4moms raises $41M

One of Pittsburgh’s fastest-growing companies just raised $41 million.

Thorley Industries, which does business as 4moms, completed its second institutional funding round, led by Castanea Partners. Existing investor Bain Capital Ventures also participated, 4moms said Wednesday.

The money is earmarked for new product development and to accelerate growth at 4moms, which puts a robotics twist on baby gear from strollers to playpens. CEO Rob Daley said in a prepared statement his company is “a world leader at developing consumer robots that solve real problems for families.” Ranked fifth among the 2014 Pittsburgh 100, which are ranked by three-year compounded revenue growth, 4moms’ rate was 354 percent.

More from the Pittsburgh Business Times here.

AlphaLab Winter 2015 Application is Now OPEN!

Are you an early stage technology company with big ideas? Well, you’re in luck because we’re currently accepting applications for AlphaLab Winter 2015 Cycle. You can apply here.

What is AlphaLab, you ask? AlphaLab is a nationally-ranked startup accelerator program based in Pittsburgh, PA.  We’re also one of the first accelerators in the nation, so we have lots of experience helping companies to launch quickly and successfully. Each cycle we select 6-8 companies to participate in our program and receive funding, mentorship and office space. The cycle includes many opportunities to build your product as well as your network.The program culminates with AlphaLab Demo Day, a chance to introduce your company to the world.

Another great benefit of being in AlphaLab is the ability to build your network. AlphaLab is a program of Innovation Works, one of the nation’s most active seed stage investors which has built a network of portfolio companies, investors, and expertise that AlphaLab companies are encouraged to tap into. We’re also a charter member of the Global Accelerator Network which means that you have access to GAN mentors, tools, and perks. The GAN perks range from $1,000 in Amazon Web Services credits to $60,000 in Microsoft Azure credits and beyond. You will also have access to the AlphaLab Alumni Network. This means that you will have sessions and be given feedback from the founders of some great companies such as Don Charlton and Robb Myer.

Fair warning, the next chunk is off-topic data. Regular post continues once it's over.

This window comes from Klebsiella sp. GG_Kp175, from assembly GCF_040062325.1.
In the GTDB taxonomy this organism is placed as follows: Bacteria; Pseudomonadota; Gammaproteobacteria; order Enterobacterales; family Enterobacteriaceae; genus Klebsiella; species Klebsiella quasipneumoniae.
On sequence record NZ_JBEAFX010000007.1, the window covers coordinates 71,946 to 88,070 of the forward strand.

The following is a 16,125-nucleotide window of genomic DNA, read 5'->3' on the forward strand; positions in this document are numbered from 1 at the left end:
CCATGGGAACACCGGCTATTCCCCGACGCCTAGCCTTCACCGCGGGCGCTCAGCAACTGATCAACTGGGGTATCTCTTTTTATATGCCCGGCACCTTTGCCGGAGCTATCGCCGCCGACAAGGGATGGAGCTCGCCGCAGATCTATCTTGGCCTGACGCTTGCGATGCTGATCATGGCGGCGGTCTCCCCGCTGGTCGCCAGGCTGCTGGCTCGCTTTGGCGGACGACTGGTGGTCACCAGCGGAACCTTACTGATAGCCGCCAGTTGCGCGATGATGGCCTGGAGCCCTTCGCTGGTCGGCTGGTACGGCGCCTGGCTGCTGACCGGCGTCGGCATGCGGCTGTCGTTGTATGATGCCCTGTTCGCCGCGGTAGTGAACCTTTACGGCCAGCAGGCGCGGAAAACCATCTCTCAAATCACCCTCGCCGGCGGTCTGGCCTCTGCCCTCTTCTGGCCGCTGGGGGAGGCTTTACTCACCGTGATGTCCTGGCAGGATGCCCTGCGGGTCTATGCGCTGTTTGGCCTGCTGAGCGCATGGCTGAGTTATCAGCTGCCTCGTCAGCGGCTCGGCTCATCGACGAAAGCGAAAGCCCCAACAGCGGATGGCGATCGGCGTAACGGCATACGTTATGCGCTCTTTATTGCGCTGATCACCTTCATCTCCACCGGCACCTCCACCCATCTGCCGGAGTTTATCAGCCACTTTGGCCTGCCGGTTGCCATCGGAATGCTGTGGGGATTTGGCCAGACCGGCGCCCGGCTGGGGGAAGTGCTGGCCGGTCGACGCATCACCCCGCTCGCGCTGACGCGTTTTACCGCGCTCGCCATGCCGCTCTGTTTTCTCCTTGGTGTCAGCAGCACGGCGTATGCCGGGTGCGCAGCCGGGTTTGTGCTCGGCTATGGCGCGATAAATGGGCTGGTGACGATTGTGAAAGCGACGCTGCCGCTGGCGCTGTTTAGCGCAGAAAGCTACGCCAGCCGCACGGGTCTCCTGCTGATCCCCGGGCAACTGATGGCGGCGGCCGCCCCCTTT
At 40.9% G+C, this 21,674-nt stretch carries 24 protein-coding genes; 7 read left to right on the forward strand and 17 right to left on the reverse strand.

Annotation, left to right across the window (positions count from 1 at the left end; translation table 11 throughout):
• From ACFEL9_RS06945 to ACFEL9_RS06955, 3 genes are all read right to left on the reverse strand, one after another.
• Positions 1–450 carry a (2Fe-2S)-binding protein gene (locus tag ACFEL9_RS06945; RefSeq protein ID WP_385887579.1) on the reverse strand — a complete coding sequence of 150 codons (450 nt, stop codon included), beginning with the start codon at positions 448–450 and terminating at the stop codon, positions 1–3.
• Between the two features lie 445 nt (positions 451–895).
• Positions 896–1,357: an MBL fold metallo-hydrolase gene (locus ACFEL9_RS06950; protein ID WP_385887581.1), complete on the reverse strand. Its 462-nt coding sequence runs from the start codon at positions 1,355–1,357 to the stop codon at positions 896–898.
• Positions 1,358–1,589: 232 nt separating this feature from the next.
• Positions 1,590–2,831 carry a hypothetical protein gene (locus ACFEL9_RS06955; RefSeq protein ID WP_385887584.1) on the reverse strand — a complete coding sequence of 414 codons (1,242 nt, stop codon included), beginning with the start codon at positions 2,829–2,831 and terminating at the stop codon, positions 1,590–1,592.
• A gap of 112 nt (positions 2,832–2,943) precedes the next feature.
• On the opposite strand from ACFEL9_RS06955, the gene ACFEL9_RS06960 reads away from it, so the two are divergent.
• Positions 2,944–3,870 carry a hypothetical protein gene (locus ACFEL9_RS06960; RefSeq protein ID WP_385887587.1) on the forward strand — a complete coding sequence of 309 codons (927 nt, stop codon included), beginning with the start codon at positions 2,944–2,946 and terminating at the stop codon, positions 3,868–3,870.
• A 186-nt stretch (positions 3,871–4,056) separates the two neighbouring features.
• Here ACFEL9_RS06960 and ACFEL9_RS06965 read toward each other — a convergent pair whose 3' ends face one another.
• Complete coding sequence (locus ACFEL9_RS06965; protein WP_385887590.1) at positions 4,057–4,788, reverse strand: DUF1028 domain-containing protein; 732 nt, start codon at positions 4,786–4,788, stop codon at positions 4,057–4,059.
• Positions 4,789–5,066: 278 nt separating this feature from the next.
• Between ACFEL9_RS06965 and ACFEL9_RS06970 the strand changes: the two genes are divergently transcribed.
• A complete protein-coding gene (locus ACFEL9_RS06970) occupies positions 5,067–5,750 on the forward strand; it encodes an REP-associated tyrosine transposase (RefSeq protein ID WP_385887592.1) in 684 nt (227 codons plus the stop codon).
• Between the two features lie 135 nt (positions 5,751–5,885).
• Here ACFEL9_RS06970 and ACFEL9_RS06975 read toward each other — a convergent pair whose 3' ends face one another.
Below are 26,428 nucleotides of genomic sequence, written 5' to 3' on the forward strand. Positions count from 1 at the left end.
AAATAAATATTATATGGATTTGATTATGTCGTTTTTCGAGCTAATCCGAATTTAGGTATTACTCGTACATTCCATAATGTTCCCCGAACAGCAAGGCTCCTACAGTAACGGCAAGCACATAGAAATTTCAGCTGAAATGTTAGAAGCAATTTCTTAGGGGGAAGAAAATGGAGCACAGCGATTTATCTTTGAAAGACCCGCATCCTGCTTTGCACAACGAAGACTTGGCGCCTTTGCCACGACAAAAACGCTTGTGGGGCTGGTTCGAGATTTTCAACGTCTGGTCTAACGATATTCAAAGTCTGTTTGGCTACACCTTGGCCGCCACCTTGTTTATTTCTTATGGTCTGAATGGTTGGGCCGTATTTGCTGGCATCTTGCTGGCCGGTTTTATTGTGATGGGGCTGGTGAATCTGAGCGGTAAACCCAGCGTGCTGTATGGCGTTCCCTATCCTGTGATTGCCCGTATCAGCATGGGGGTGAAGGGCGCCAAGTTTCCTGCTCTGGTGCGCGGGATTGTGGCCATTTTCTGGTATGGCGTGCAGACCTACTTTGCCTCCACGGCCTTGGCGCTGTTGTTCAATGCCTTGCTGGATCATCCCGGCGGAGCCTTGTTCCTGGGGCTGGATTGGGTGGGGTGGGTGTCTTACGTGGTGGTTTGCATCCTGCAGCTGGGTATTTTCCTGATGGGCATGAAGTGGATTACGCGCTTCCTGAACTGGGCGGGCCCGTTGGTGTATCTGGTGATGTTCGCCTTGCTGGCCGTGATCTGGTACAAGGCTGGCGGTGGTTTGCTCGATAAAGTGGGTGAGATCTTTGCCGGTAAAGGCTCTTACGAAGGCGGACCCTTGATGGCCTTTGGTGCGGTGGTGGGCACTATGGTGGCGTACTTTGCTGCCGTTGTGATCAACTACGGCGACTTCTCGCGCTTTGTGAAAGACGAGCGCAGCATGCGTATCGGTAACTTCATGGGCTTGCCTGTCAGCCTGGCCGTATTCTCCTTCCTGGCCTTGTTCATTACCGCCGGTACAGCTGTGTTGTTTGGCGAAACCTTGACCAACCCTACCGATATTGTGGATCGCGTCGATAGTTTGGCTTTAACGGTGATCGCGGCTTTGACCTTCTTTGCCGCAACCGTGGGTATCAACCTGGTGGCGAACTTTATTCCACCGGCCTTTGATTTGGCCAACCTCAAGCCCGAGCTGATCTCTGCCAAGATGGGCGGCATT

The office space is pretty awesome too. We have lots of soda, and cabinets stocked full of snacks and coffee. You get your own space as well as a lot of shared space so that you can collaborate with fellow companies. Collaboration is a major part of AlphaLab, and we encourage you to learn from each other.

So you know about us, now we want to know about YOU! We see a lot of applications so you really want yours to stand out but, this does not mean writing your app using an etch-a-sketch or sending us flowers. Below are some tips on what we DO want:

1. Do Your Research.

Is AlphaLab right for you? Read up on our program.

Is your company ready for AlphaLab? Read up on our blog post.

Can your founding team handle this? Read up on our blog post.

2. Take time to fill out the application.

Make sure that you understand our questions and are answering them. We want you to be as specific as possible – whether it’s in the target market, problem/ use case you’re solving, what you know/what you don’t know and your plans to test, this is the time to tell us.

3. Ask questions.

If you’re filling out the application and realize that you want to talk about your company with someone from AlphaLab we’re happy to meet with you during our office hours.

Stay tuned to our Facebook and Twitter for more about the application cycle.

Recruiting software company The Resumator works to open the doors to new faces [Pittsburgh Post-Gazette]

By Deborah M. Todd / Pittsburgh Post-Gazette

Bringing new employees onto a team forces managers to judge a mix of mandatory skill sets and intangible personality traits. In Silicon Valley — home base for tech giants Apple, Google and Twitter — that process has resulted in a workforce of thousands of highly skilled, innovative and loyal workers, most of whom happen to look remarkably similar.